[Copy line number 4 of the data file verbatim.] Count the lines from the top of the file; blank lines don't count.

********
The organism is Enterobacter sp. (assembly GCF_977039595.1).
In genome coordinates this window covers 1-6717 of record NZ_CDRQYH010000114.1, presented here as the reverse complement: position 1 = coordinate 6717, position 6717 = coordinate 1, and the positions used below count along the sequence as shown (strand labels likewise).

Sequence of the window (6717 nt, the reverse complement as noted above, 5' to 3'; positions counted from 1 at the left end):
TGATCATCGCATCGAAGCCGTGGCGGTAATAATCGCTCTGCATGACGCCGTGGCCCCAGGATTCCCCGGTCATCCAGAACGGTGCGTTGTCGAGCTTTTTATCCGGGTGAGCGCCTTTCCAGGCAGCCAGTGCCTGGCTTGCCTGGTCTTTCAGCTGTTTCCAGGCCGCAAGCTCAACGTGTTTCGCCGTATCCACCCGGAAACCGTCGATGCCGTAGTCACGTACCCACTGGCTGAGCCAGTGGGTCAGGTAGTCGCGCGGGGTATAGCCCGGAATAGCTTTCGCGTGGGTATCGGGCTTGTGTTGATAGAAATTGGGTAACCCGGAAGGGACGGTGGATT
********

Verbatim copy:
TGATCATCGCATCGAAGCCGTGGCGGTAATAATCGCTCTGCATGACGCCGTGGCCCCAGGATTCCCCGGTCATCCAGAACGGTGCGTTGTCGAGCTTTTTATCCGGGTGAGCGCCTTTCCAGGCAGCCAGTGCCTGGCTTGCCTGGTCTTTCAGCTGTTTCCAGGCCGCAAGCTCAACGTGTTTCGCCGTATCCACCCGGAAACCGTCGATGCCGTAGTCACGTACCCACTGGCTGAGCCAGTGGGTCAGGTAGTCGCGCGGGGTATAGCCCGGAATAGCTTTCGCGTGGGTATCGGGCTTGTGTTGATAGAAATTGGGTAACCCGGAAGGGACGGTGGATT